Tackling the ATtiny85's Limitations

I made a list of features I wanted for the clock:

1. Sync the time with your phone's;
2. Adjust the digit brightness for both day and night;
3. Set a time when the clock should dim its brightness (i.e. for during the night);
4. Set a different digit colour for each day of the week;
5. Ability to upload special days (like birthdays and holidays) where the clock will emit a rainbow pattern.

While writing the clock's firmware I never really paid attention to the sketch size and RAM usage. Once I added serial communication and defined an array with some dynamic values I noticed that the clock would stop working. After a while I figured it was the RAM usage reaching its limit.

The ATtiny85 has 256 bytes of dynamic memory. Some bytes are reserved for essential stuff, so in the end you end up with 239 bytes of available memory. I had to optimise my code step by step: using 16-bit RGB instead of a byte for each colour, using a byte for the year instead of 2, etc. All these tiny optimisations trimmed down the RAM usage a little bit. For the special dates I reserved 64 EEPROM addresses -- 2 bytes for each date, so enough for 32 dates.

The sketch size also got dangerously close to its limit, but I managed to pull it off.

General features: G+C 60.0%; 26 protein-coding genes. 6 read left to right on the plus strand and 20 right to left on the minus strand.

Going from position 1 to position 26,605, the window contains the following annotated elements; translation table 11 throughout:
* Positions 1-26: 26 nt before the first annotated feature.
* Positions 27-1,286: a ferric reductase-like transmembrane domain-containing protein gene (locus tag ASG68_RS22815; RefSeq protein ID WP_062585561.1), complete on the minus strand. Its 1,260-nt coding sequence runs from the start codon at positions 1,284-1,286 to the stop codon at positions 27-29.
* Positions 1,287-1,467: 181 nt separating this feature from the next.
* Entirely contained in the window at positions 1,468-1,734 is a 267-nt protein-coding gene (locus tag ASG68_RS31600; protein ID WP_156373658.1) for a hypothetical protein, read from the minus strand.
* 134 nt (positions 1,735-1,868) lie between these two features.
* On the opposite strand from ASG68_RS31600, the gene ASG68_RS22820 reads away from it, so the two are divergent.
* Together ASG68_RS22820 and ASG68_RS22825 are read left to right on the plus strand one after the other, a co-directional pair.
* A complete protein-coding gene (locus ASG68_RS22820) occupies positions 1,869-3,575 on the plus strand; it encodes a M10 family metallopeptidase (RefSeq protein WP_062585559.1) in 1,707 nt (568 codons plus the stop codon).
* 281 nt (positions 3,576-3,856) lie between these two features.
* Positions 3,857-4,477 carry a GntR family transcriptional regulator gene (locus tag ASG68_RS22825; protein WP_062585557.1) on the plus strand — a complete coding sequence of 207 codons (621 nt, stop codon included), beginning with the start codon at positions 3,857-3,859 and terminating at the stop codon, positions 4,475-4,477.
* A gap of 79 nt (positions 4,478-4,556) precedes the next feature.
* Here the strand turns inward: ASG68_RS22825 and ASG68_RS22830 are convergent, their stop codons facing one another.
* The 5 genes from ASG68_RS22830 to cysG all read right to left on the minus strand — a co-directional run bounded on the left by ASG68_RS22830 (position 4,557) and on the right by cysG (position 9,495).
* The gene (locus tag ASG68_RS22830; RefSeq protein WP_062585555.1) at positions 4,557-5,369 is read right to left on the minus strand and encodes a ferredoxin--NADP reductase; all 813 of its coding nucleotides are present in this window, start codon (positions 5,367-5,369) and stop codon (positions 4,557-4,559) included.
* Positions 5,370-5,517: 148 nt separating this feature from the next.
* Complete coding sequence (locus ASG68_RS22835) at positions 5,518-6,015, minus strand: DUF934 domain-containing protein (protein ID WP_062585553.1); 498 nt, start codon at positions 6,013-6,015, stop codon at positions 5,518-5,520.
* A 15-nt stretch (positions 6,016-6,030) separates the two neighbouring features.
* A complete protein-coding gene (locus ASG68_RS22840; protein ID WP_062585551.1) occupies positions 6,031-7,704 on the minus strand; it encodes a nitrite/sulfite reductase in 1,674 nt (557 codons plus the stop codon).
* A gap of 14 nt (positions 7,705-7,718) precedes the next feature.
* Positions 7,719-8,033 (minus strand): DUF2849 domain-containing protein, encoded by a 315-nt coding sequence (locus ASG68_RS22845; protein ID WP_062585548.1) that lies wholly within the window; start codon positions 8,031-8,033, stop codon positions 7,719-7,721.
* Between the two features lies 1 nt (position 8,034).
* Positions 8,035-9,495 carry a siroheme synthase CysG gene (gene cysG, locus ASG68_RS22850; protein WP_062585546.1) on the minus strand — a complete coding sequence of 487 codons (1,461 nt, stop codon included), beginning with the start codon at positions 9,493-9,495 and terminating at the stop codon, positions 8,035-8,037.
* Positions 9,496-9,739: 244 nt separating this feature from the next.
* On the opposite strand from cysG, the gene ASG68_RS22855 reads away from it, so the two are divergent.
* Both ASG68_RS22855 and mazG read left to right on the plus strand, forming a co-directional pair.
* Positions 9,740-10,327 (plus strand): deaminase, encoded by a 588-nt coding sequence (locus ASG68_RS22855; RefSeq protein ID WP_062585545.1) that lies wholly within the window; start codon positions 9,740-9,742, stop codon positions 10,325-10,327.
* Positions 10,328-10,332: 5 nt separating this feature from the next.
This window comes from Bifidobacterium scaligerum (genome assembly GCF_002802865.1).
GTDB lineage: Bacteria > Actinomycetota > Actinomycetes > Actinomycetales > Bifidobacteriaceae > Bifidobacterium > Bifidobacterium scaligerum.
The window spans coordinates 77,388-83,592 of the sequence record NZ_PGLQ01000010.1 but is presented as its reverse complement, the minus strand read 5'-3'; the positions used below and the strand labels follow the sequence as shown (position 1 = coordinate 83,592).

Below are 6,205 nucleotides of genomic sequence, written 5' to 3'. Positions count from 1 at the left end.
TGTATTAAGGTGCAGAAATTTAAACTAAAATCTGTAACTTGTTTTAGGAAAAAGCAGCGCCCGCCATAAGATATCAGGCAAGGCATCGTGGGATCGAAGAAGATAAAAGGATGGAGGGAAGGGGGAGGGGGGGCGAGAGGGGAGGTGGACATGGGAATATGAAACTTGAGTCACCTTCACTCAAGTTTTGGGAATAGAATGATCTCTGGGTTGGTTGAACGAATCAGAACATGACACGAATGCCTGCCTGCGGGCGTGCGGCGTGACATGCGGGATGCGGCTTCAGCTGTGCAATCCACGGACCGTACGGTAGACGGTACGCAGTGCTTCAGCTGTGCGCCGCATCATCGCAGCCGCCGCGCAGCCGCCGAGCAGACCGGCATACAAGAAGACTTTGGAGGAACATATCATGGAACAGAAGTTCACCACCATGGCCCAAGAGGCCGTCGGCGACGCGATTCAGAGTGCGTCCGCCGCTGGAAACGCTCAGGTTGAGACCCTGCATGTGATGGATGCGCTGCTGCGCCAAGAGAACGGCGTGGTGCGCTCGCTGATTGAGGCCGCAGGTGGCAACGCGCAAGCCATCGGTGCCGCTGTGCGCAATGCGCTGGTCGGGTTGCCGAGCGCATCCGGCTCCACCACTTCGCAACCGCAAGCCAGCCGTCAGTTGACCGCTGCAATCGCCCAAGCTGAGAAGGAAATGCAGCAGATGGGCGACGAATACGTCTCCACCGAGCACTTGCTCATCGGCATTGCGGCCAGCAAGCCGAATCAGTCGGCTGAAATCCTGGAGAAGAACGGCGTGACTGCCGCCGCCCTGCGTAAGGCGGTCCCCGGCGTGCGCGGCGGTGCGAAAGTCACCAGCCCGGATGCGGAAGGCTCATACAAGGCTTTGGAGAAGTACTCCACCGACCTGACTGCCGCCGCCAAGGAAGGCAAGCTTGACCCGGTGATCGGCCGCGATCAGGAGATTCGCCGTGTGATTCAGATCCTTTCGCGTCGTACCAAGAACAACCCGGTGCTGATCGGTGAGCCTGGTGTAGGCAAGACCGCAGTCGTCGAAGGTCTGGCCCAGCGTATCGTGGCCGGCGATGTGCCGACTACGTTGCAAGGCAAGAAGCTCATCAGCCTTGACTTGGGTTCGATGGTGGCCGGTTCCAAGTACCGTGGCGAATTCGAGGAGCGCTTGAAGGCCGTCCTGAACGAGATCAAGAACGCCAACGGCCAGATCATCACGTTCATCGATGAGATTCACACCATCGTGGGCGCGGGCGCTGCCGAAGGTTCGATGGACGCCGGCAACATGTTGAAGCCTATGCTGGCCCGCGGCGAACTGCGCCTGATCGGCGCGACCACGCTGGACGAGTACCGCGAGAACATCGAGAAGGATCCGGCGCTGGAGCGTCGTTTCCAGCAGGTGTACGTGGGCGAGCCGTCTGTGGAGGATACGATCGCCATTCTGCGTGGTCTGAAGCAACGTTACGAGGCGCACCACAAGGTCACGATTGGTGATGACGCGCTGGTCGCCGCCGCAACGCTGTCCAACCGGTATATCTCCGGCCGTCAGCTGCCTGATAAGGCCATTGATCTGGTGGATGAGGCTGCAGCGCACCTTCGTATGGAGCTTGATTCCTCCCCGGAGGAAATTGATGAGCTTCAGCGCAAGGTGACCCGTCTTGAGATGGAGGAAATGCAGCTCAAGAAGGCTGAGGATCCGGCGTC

One more line of code and it would've stopped working.

Bluetooth Communication

I started writing the Android app. Compared to the firmware, this was fairly easy to do. The app has a rather simple layout and sends a 5 byte "packet" to the clock which in return will attempt to decipher it. The format of this packet isn't too complicated:


For instance, a "brightness adjust" command would look like "10128". The first byte indicates the command ID (1 for adjusting brightness), the 2nd byte tells the clock if it's brightness for during the day (0) or night (1), and the remaining 3 bytes indicate the brightness value (from 0 to 255 in this case).

For choosing the weekday's colour it'd look like "54088". The first byte (5) is the "weekday colour" command. The 2nd byte is the day of the week (4 is Wednesday). The remaining 3 bytes are the RGB values ranging each from 0-8 due to compression reasons.

The most complex one is the "special date" command. Its command ID is 7, the metadata tells if it's a day or month, the 3rd byte is the EEPROM address (0-32), and the remaining 2 bytes are used for the day (1-31) or month (1-12) value. This means you need to send the command twice -- one for uploading the day, and the other one for the month.

There's 9 commands in total.

The App in Action

Below are some clips of the app communicating with the clock.

Adjusting the brightness.

Setting the digit colour for Sundays.

Today's a special day. Party time!

It's been one hell of a month, but I can finally check the time in bed again. Not just that, it will also remind me when it's someone's birthday. Hopefully I'll be on time with birthday presents if I consider myself that forgetful.